The Imaginary Reality of Technology and Fiction
Updated: Jun 16
In this digital age, we’re confronted with the weird reality that the average person spends most of their waking life in front of a screen. The more time we spend in front of a screen, the less time we spend with each other sharing physical space, sharing real experiences. Experiences that shape who we are. So our identities become less what we experience – the conversations, the hugs, the high fives, the stink eyes, the laughter – and more what we see on a screen – the movies, the shows, the charts, the graphs, the emails, the memes, the videos, the blogs. More and more, the screen determines who we are, and not our relationships with real people.
On the other hand, the screen enables us to see more of the world around us – the world we can’t experience. In the essay “The Movies and Reality”, Virginia Woolf describes video in this way: “We see life as it is when we have no part in it.” In addition to transcending time with video, the internet allows us to meet people we’d otherwise never have the chance to meet or be in the same room with a person in another country. When my parents sold their home and traveled the world for two years after they retired, they bought an iPhone and took me on virtual trips with FaceTime to Spain, China, and Australia. My sister-in-law lived in Germany for a few years and one year on Thanksgiving, I walked her (well, not her, her face on an iPad) around the house so she could have conversations with her family. We turn to television, the idiot box, for the same reasons we pick up a book. To see what’s happening out there beyond our small, limited reality. While the screen takes us away from each other, it is home to some of the greatest art ever created. I manage a pool in the summer and I told one of the lifeguards in the break room to get off their phone … talk to somebody. It’s a nasty habit you develop as a teacher. He replied, “I’m reading a novel!”
We interpret the language all around us – the language in conversations, the language of politicians, the language of novels, the language of songs. How do we interpret the language and images of the media? What images unconsciously become our understanding of reality? How does the media teach us what to accept as the status quo? How do we understand the images presented to us and the images we present of ourselves and our experiences? Who are we in real life and who are we online? Are we ourselves, or a construct of ourselves? Is a photograph or video a representation of the truth, of what exists, or is it just a presentation of one person’s reality? Who is that person and what reality do they want to depict, or create? What’s real and what’s not? Is it a real video or a “deep fake”? If most of our perception is a construct, does it matter if media is fake or real?
I asked my students to wrestle with some of these questions after reading “The Videotape” by Don DeLillo and “The Enormous Radio” by John Cheever. According to the narrator of “The Videotape”, “the camera shows [children] that every subject is potentially charged, a million things they never see with the unaided eye.” Video captures time, freezes it, and puts it in a bottle for us. Every image comes to us charged with symbolic meaning. Video lets us put time away in a drawer. It lets us take a microscope to some reality we did not experience. Really look around each second, like if we tap on it with a stick, the truth might jump out at us. The internal truth of what the person in the image really feels. Another way of capturing consciousness, however futile our efforts. After the narrator describes a murder accidentally caught on camera, he ends with an accusatory sentence: “The tape sucks the air right out of your chest but you watch it every time”. When do we accept violence as useful and heroic or condemn it as evil? Why do we love to watch ridiculous, hurtful, impulsive, or ignorant human behavior? Everyone loves to watch a good train wreck because after the video ends, we’re not them. We’re normal.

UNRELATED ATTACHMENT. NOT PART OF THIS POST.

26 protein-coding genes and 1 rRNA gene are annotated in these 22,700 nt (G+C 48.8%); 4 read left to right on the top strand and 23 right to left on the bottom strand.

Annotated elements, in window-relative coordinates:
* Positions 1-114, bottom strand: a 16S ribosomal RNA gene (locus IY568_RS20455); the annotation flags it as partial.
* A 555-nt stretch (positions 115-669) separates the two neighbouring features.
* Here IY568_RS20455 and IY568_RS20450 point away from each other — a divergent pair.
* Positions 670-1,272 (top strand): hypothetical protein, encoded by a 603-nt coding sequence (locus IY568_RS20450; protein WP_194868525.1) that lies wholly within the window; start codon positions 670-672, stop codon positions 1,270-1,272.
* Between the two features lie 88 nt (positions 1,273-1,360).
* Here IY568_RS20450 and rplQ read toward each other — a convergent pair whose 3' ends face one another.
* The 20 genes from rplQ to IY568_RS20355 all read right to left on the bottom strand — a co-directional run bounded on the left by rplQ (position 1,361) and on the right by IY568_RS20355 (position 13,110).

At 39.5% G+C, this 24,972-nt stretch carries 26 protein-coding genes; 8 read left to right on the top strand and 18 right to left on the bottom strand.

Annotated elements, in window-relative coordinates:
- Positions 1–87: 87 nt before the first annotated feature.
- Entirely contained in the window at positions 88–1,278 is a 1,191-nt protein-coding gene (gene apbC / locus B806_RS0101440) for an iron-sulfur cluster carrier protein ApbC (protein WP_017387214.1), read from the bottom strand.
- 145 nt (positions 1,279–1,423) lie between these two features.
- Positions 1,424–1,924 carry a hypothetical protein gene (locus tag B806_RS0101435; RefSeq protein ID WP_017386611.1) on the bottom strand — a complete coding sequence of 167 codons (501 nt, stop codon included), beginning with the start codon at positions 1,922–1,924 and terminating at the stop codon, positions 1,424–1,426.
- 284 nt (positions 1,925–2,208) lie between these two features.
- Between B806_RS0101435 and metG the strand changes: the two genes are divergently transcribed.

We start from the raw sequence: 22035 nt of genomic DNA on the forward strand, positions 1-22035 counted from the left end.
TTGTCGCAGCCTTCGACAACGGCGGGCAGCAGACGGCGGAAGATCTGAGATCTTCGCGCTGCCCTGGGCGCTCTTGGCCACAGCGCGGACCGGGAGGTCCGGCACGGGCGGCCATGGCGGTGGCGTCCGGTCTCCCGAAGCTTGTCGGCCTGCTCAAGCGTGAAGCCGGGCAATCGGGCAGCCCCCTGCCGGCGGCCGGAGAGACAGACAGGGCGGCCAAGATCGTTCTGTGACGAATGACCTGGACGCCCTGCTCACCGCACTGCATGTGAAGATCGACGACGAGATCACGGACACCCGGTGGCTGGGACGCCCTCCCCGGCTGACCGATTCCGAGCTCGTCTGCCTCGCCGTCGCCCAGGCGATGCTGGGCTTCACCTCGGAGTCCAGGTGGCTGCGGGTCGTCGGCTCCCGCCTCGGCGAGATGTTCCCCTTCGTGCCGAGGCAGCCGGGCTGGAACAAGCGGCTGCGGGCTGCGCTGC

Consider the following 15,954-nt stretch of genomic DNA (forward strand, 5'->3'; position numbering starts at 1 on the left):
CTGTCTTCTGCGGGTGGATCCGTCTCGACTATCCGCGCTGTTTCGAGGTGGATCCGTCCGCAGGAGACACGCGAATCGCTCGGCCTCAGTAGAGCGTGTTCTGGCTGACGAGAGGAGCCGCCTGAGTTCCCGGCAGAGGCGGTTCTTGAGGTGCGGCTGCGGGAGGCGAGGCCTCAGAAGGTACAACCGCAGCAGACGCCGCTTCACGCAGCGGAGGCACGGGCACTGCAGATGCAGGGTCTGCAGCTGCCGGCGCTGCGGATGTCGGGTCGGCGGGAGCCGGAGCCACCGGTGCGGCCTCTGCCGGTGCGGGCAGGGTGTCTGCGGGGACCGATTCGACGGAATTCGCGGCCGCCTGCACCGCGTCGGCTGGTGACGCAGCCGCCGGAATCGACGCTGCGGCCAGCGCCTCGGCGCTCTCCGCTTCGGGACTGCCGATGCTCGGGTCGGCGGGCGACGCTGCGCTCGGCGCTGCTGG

In “The Enormous Radio”, by John Cheever, a couple buys a new radio that broadcasts the private conversations in the apartments in their building. They overhear conversations about money, illness, affairs, you name it. They realize that the person they see around the neighborhood is not the person they hear on the radio. We see a person, and we imagine who they are. Stereotypes, gossip, culture, and the media try to tell us who they are based on how they dress or speak. But when we get to know someone, we throw all that out the window. They are not an image anymore, they are not an abstraction on a screen. They laugh, they wink, they burp, they wave, they roll their eyes, they stare at their shoes, they scratch an itch.
We’re reading other texts that involve the transformation of a self. The narrator of The Invisible Man by Ralph Ellison feels as if he does not exist because he is Black:
Like the bodiless heads you see sometimes in circus sideshows, it is as though I have been surrounded by mirrors of hard, distorting glass. When they approach me they see only my surroundings, themselves, or figments of their imagination -- indeed, everything and anything except me.
Literature is full of imaginary realities that help us see the truth. Gregor in The Metamorphosis by Franz Kafka is a bug, and Gulliver in Gulliver’s Travels by Jonathan Swift feels like he is the opposite of everyone he encounters on his journey. But when you look closer, you realize these ridiculous, fictional worlds contain incredible truths about not just who the writer is, but who we are. The reader must walk into the writer’s room, sit down, and listen. Only then will we see.
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